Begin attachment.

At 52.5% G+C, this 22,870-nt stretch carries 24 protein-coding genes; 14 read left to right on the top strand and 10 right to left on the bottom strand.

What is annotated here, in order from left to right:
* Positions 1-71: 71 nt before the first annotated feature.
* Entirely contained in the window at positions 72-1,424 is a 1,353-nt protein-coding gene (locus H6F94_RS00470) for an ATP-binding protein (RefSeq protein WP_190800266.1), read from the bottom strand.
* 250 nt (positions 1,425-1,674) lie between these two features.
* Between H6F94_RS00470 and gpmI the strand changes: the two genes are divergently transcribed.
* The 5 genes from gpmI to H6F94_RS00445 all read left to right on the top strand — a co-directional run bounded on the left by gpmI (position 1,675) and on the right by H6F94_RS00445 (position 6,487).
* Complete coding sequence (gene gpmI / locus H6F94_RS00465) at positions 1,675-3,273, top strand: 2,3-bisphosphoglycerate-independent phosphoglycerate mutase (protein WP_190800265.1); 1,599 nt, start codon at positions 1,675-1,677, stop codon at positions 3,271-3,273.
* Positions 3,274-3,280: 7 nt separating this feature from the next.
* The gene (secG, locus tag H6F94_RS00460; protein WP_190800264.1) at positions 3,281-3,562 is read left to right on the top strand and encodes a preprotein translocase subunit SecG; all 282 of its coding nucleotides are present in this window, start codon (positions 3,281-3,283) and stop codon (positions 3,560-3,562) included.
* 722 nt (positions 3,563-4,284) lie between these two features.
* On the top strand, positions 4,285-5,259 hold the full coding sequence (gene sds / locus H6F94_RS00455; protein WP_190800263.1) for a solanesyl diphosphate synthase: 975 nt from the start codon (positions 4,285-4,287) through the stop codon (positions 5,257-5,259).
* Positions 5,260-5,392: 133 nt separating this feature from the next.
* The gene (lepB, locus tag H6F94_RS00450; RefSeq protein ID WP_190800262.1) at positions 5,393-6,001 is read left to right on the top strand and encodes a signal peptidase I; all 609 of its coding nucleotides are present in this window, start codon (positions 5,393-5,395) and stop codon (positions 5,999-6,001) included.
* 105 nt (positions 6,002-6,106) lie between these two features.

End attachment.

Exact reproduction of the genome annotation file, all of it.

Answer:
At 52.5% G+C, this 22,870-nt stretch carries 24 protein-coding genes; 14 read left to right on the top strand and 10 right to left on the bottom strand.

What is annotated here, in order from left to right:
* Positions 1-71: 71 nt before the first annotated feature.
* Entirely contained in the window at positions 72-1,424 is a 1,353-nt protein-coding gene (locus H6F94_RS00470) for an ATP-binding protein (RefSeq protein WP_190800266.1), read from the bottom strand.
* 250 nt (positions 1,425-1,674) lie between these two features.
* Between H6F94_RS00470 and gpmI the strand changes: the two genes are divergently transcribed.
* The 5 genes from gpmI to H6F94_RS00445 all read left to right on the top strand — a co-directional run bounded on the left by gpmI (position 1,675) and on the right by H6F94_RS00445 (position 6,487).
* Complete coding sequence (gene gpmI / locus H6F94_RS00465) at positions 1,675-3,273, top strand: 2,3-bisphosphoglycerate-independent phosphoglycerate mutase (protein WP_190800265.1); 1,599 nt, start codon at positions 1,675-1,677, stop codon at positions 3,271-3,273.
* Positions 3,274-3,280: 7 nt separating this feature from the next.
* The gene (secG, locus tag H6F94_RS00460; protein WP_190800264.1) at positions 3,281-3,562 is read left to right on the top strand and encodes a preprotein translocase subunit SecG; all 282 of its coding nucleotides are present in this window, start codon (positions 3,281-3,283) and stop codon (positions 3,560-3,562) included.
* 722 nt (positions 3,563-4,284) lie between these two features.
* On the top strand, positions 4,285-5,259 hold the full coding sequence (gene sds / locus H6F94_RS00455; protein WP_190800263.1) for a solanesyl diphosphate synthase: 975 nt from the start codon (positions 4,285-4,287) through the stop codon (positions 5,257-5,259).
* Positions 5,260-5,392: 133 nt separating this feature from the next.
* The gene (lepB, locus tag H6F94_RS00450; RefSeq protein ID WP_190800262.1) at positions 5,393-6,001 is read left to right on the top strand and encodes a signal peptidase I; all 609 of its coding nucleotides are present in this window, start codon (positions 5,393-5,395) and stop codon (positions 5,999-6,001) included.
* 105 nt (positions 6,002-6,106) lie between these two features.